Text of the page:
No matter your financial goals, it’s important to have a budget you can rely on. With so many different types of budgets to choose from, it can often be overwhelming to know where to begin. One popular type of budget is known as bottom up budgeting. Though typically associated with businesses and large companies, bottom up budgeting is a strategy that can be applied to a number of different situations.
Compared to top down budgeting, this is when estimates for each category are added up to reach the total. Essentially, you start from the bottom, or individual areas of your budget, and go upwards until you create a total. This can be helpful if you’re not sure what a reasonable budget is for your lifestyle, or if you’re looking to adjust to a new salary.
Whether you’re paying off debt long-term or saving up for something big, a budget is a must. Luckily, it’s never been easier to create the right budget for your needs. In this guide, we’ll share what bottom up budgeting is and how it can help you.
How Does Bottom Up Budgeting Work?
First, let’s further explain how bottom up budgeting works. While you might have heard a lot of different financial terms like debt snowball or debt avalanche, bottom up budgeting has its own process. In bottom up budgeting, you first start with detailed estimates for each category. These categories for a family might be things like:
- Savings goals
- Debt payoff
- Emergency fund
From there, these estimates are added together to make a new number. This total is your total budget for your family or organisation. You can imagine this process like a pyramid. By adding together all of the components of your budget at the bottom of the pyramid, you arrive at the total on the top. This is a lot simpler than worrying about a bunch of moving parts, and it can be more accurate than other types of budgeting.
Let’s look at an example to understand bottom up budgeting in more detail. Consider you have a family of 4 that lives in Sydney. Here might be some of their budget categories:
- Rent $2,400
- Utilities $300
- Entertainment $250
- Debt payoff $400
- Transportation $100
- Food $400
- Savings $300
Adding these together, you arrive at a total of $4,150 for the bottom up budget. This means the family needs to bring in a total of $4,150 per month to make these budget goals. Any extra funds could be allocated towards a new or existing category. When families think of their funds by what they need to spend first, they can focus on their savings and debt payoff goals.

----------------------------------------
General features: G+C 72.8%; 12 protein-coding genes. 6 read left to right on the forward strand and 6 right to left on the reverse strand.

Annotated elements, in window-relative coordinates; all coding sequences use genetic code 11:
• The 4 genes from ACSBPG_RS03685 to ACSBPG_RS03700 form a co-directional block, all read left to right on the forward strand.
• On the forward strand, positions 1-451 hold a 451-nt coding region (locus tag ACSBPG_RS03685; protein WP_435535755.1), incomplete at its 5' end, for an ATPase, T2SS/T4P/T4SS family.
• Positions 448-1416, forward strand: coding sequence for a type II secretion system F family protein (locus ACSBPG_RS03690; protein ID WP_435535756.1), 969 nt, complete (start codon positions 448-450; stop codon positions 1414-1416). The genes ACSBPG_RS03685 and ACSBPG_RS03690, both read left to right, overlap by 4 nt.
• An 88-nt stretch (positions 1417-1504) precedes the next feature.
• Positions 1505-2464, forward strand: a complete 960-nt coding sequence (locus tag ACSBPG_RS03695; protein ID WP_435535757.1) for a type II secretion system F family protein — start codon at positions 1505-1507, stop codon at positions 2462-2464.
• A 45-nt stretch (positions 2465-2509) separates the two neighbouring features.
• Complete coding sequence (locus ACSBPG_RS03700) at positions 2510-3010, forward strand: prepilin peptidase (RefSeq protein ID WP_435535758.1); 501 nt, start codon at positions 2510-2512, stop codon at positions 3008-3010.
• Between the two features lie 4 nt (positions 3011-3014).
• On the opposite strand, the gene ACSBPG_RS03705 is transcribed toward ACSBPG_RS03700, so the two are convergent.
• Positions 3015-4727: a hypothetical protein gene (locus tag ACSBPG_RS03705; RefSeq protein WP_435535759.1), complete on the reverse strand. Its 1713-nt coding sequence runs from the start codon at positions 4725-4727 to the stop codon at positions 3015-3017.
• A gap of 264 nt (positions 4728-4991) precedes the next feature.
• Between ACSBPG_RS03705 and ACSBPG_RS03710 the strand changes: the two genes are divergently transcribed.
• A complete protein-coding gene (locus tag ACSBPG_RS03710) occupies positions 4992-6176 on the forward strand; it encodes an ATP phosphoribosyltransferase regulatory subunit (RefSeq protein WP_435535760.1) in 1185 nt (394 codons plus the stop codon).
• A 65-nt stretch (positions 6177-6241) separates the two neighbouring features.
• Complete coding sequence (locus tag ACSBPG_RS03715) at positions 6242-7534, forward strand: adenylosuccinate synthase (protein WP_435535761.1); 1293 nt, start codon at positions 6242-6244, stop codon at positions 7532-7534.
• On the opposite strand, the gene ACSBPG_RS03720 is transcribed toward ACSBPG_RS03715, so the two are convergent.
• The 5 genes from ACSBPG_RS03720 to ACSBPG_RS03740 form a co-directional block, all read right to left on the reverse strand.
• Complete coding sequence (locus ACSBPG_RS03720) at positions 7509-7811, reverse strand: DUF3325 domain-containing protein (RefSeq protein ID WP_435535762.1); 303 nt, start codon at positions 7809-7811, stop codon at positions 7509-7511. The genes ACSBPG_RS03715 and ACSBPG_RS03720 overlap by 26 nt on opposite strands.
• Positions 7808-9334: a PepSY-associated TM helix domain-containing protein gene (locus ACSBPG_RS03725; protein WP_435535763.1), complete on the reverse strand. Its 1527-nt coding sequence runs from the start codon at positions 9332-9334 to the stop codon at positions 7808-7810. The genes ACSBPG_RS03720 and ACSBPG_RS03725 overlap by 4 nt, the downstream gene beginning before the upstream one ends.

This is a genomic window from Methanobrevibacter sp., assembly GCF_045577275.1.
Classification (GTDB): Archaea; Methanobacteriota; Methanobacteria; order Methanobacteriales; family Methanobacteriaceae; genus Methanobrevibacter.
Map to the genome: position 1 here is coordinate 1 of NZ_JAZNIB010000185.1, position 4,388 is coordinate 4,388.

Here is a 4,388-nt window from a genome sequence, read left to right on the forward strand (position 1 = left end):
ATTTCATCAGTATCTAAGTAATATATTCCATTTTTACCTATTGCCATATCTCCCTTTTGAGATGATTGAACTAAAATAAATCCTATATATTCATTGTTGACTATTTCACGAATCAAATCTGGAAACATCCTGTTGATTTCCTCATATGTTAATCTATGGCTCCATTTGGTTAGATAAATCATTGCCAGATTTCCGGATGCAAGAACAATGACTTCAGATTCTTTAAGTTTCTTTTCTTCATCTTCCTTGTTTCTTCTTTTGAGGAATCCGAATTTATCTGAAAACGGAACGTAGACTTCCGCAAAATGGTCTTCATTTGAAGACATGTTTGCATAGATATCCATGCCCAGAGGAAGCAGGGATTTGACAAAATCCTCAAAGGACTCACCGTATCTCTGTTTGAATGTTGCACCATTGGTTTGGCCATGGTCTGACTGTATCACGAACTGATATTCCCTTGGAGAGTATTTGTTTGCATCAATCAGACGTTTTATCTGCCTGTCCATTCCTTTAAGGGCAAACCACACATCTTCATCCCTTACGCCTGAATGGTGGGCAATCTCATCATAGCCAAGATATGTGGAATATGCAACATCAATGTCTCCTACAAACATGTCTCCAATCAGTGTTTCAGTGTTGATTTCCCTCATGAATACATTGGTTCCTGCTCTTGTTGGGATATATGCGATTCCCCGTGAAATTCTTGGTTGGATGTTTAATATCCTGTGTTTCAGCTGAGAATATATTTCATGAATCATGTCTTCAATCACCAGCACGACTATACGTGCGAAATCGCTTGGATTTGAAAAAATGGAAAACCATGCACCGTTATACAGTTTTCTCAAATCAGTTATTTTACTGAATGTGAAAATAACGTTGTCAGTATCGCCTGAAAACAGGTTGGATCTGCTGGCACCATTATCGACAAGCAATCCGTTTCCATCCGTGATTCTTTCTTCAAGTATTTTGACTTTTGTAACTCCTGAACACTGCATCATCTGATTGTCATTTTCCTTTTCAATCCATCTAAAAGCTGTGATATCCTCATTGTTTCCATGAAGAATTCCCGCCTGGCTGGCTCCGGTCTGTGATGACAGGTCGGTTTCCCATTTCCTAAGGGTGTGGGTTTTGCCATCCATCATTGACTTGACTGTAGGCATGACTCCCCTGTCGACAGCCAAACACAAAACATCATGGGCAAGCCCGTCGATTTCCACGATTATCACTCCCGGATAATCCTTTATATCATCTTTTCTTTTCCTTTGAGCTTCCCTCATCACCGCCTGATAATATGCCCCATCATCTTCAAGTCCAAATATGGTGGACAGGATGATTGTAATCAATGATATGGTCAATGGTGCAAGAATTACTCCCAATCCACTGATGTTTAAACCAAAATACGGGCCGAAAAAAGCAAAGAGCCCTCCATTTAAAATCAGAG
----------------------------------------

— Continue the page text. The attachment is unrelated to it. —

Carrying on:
Why Use Bottom Up Budgeting?
With so many budgeting apps and methods nowadays, why use bottom up budgeting? There are a lot of advantages to this specific option over others. While it’s important to find what works best for you, many choose bottom up budgeting for these pros:
- Detail: Because you focus on specific categories and expenses first, it’s much more detailed than other types of budgeting.
- Accurate: Similarly, a bottom up budget is more likely to be accurate to how much you actually spend not just spending goals.
- Easier: Because you’re not told what your budget should be per category, it’s easier to adapt to this type of framework. It’s less restrictive, and it allows room for change and growth over time.
However, there are some times when you might not want to use bottom up budgeting. Because you start with individual categories, it’s possible to encourage overspending. For example, if you’re already spending too much on groceries, you might not build room to change this into your budget. This is why there’s no such thing as one-size-fits-all when it comes to budgeting. Instead, find what works for your family and goals.
Bottom Up Budgeting vs. Top Down Budgeting
Next, how does bottom up budgeting compare to top down budgeting? What’s the difference between these two options? A top down budget is something most people are likely familiar with already. This is when you come up with a total number you can afford to spend per month and divide it amongst your spending categories.
Following the example above, instead of calculating how much you spend on food, rent, and utilities, you decide you only want to spend a total of $4,000 on these categories and saving the remaining $150 per month. From there, you divide the $4,000 to fit each need. While this might help you keep your overall cost down, it can be hard to stick with this type of strict budget. Bottom up budgeting allows for real-world changes and needs.
Create a Strong Budget
No matter what type of budget you decide is best, make sure you stick to it. Budgeting isn’t just for those trying to pay down debt. It’s a way to live life within your means. A bottom up budget is a great place to begin.
Are you struggling to find a budget that works for you? The team at Debt Busters are here to help. Contact us today on 1300 368 322 for help creating a unique, customised budget with your goals in mind. You don’t have to take this first step alone.